We defined the defenses of “perfect” and “imperfect” self-defense, and the relationship between them, in State v. Faulkner, 301 Md. 482, 483 A.2d 759 (1984) and Dykes v. State, 319 Md. 206, 571 A.2d 1251 (1990). See also State v. Martin, 329 Md. 351, 357-58, 619 A.2d 992, 995, cert. denied, 510 U.S. 855, 114 S. Ct. 161, 126 L. Ed. 2d 122 (1993); Jones v. State, 357 Md. 408, 422-23, 745 A.2d 396, 403-04 (2000); and Roach v. State, 358 Md. 418, 429-32, 749 A.2d 787, 793-94 (2000). We noted that “perfect” or traditional self-defense, is a complete defense to a charge of criminal homicide — murder or manslaughter — and, if credited by the trier of fact, results in an acquittal. The elements, or requirements, of that defense, as we enumerated them in Faulkner and Dykes, are:

“(1) The accused must have had reasonable grounds to believe himself in apparent imminent or immediate danger of death or serious bodily harm from his assailant or potential assailant;
(2) The accused must have in fact believed himself in this danger;
(3) The accused claiming the right of self-defense must not have been the aggressor or provoked the conflict; and
(4) The force used must have not been unreasonable and excessive, that is, the force must not have been more force than the exigency demanded.”Faulkner, 301 Md. at 485-86, 483 A.2d at 761; Dykes, 319 Md. at 211, 571 A.2d at 1254.

In Faulkner, we first adopted the concept of “imperfect” self-defense, as articulated in that case by the Court of Special Appeals. See Faulkner v. State, 54 Md. App. 113, 458 A.2d 81 (1983). The prospect of “imperfect” self-defense arises when the actual, subjective belief on the part of the accused that he/she is in apparent imminent danger of death or serious bodily harm from the assailant, requiring the use of deadly force, is not an objectively reasonable belief. What may be unreasonable is the perception of imminent danger or the belief that the force employed is necessary to meet the danger, or both. As we said in Faulkner, quoting from the Court of Special Appeals opinion:

“Perfect self-defense requires not only that the killer subjectively believed that his actions were necessary for his safety but, objectively, that a reasonable man would so consider them. Imperfect self-defense, however, requires no more than a subjective honest belief on the part of the killer that his actions were necessary for his safety, even though, on an objective appraisal by a reasonable man, they would not be found to be so.”

See State v. Faulkner, 301 Md. at 500, 483 A.2d at 768-69 (quoting Faulkner v. State, 54 Md. App. at 115, 458 A.2d at 81 (footnote omitted)). See also State v. Martin, supra, 329 Md. at 357-58, 619 A.2d at 995. We added in Burch v. State, 346 Md. 253, 283, 696 A.2d 443, 458, cert. denied, 522 U.S. 1001, 118 S. Ct. 571, 139 L. Ed. 2d 410 (1997), that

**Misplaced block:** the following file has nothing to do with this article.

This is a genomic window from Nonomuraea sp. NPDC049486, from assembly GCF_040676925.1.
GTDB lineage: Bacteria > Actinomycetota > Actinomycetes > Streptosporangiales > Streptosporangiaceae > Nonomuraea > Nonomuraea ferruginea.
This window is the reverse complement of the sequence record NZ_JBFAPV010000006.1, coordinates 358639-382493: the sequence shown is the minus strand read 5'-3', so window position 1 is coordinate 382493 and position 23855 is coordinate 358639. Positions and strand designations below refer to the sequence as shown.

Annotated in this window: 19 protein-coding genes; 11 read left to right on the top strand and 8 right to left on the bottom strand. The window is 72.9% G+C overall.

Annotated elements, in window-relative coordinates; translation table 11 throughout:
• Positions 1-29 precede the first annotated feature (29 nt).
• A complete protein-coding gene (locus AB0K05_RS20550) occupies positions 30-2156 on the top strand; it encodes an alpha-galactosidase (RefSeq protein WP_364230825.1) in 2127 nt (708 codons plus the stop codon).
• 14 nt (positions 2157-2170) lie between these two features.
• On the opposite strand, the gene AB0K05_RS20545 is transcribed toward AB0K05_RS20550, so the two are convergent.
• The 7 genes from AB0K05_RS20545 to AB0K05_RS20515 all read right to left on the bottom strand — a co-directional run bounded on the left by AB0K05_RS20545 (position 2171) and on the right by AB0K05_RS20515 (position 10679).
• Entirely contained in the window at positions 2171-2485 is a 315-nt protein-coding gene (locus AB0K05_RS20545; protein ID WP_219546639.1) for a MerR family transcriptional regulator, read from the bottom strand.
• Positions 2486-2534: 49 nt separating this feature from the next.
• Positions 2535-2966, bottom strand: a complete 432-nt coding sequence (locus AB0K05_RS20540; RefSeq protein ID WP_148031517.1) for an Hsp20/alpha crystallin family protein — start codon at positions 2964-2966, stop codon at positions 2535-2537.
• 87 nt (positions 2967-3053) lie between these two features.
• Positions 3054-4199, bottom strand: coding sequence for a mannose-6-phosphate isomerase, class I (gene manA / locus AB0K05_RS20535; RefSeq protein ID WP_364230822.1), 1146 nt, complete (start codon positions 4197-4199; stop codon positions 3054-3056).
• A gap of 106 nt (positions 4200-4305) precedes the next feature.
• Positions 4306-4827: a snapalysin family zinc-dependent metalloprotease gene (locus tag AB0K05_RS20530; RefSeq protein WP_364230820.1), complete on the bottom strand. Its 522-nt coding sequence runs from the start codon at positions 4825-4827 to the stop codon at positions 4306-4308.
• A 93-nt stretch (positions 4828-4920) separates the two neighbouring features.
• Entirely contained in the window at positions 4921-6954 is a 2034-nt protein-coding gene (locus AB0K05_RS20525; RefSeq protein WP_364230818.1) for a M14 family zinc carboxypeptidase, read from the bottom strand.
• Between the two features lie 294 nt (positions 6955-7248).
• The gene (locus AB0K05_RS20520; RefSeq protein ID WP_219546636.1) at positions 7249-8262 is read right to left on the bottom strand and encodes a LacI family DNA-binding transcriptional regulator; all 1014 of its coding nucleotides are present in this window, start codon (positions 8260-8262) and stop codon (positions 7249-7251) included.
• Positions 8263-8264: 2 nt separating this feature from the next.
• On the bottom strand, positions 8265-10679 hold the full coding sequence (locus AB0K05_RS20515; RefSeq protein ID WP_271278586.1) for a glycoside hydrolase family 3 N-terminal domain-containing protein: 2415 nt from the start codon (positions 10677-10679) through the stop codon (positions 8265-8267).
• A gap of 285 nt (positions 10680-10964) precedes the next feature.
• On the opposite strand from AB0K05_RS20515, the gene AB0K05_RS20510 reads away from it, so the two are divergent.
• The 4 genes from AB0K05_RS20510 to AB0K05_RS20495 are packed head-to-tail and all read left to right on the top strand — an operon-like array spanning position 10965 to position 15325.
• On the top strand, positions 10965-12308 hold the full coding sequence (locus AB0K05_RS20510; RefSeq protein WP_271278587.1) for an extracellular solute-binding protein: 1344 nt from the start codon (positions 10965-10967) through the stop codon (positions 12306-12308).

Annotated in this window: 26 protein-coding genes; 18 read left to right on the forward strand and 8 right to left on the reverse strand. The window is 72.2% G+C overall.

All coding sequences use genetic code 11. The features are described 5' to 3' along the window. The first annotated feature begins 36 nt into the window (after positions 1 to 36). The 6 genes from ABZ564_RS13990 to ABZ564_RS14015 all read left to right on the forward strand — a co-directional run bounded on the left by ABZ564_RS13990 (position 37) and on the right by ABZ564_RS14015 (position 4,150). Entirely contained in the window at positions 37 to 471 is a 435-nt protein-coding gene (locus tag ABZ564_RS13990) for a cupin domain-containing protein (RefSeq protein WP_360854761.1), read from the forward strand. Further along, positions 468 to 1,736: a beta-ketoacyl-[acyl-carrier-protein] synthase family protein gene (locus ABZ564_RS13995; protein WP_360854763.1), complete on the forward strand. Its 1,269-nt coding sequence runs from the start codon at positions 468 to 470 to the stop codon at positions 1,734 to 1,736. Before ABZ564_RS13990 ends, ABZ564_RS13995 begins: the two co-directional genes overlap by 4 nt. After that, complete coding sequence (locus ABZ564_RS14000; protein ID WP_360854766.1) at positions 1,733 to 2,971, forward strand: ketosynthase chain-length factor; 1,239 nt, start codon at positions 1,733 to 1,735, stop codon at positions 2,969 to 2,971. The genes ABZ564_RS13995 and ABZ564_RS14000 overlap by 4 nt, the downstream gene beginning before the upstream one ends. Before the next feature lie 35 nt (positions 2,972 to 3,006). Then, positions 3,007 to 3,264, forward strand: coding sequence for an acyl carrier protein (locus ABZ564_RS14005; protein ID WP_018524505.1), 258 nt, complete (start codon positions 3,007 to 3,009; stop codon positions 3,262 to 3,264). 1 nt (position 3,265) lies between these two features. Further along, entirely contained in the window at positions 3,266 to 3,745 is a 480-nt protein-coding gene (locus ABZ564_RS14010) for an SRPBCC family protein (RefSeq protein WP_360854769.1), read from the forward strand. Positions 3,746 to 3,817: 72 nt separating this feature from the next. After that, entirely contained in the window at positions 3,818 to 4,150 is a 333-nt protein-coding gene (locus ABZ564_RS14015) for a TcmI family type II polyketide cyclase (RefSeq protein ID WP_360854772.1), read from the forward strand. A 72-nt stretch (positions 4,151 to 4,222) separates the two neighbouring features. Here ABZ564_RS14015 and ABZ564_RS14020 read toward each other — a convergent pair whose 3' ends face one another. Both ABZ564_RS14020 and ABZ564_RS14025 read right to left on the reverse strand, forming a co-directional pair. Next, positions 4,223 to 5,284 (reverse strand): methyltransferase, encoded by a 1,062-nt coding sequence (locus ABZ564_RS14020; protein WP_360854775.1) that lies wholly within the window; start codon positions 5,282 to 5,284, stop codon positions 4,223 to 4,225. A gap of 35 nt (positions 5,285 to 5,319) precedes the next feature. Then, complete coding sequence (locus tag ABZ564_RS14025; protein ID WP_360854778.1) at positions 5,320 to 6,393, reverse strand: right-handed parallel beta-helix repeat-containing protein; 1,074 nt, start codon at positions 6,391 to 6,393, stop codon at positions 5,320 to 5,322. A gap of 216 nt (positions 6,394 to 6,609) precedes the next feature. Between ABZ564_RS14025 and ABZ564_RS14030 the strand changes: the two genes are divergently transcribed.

“the only substantive difference between the two doctrines, other than their consequences, is that, in perfect self-defense, the defendant’s belief that he was in immediate danger of death of [sic] serious bodily harm or that the force he used was necessary must be objectively reasonable. In all other respects, the elements of the two doctrines are the same.”

Unlike its “perfect” cousin, “imperfect” self-defense, if credited, does not result in an acquittal, but merely serves to negate the element of malice required for a conviction of murder and thus reduces the offense to manslaughter. As we explained in Faulkner and repeated in Dykes, a defendant who commits a homicide while honestly, though unreasonably, believing that he/she is threatened with death or serious harm and that deadly force was necessary does not act with malice, and, absent malice, cannot be convicted of murder. Nonetheless, because the killing was committed without justification or excuse, the defendant is not entitled to full exoneration and would be guilty of voluntary manslaughter. Faulkner, 301 Md. at 501, 483 A.2d at 769; Dykes, 319 Md. at 213, 571 A.2d at 1255. See also Roach v. State, supra, 358 Md. at 430-31, 749 A.2d at 793-94.

In adopting and defining the doctrine of “imperfect” self-defense in Faulkner, we noted that, despite its early antecedents in England, it was regarded by some as being “a recent theory not far advanced,” that it had not been universally adopted, and that, where it had been accepted, it had been “subjected to different interpretations.” Faulkner, 301 Md. at 486, 483 A.2d at 762. Some courts, we observed, applied the doctrine only where “perfect” self-defense would apply but for the fact that the defendant initiated the confrontation at the non-deadly level. Other courts found “imperfect” self-defense applicable when the defendant committed the killing because of an honest, though unreasonable belief of the imminence of death or serious bodily harm, and still others applied it when the defendant satisfied all other aspects of “perfect” self-defense but used unreasonable force in defending himself. We found the middle approach the most appropriate, declaring as persuasive the reasoning given in People v. Flannel, 25 Cal. 3d 668, 603 P.2d 1, 7, 160 Cal. Rptr. 84 (Cal. 1979):

“The state has no legitimate interest in obtaining a conviction of murder when, by virtue of defendant’s unreasonable belief, the jury entertains a reasonable doubt whether defendant harbored malice. Likewise, a defendant has no legitimate interest in complete exculpation when acting outside the range of reasonable behavior. The vice is the element of malice; in its absence the level of guilt must decline.”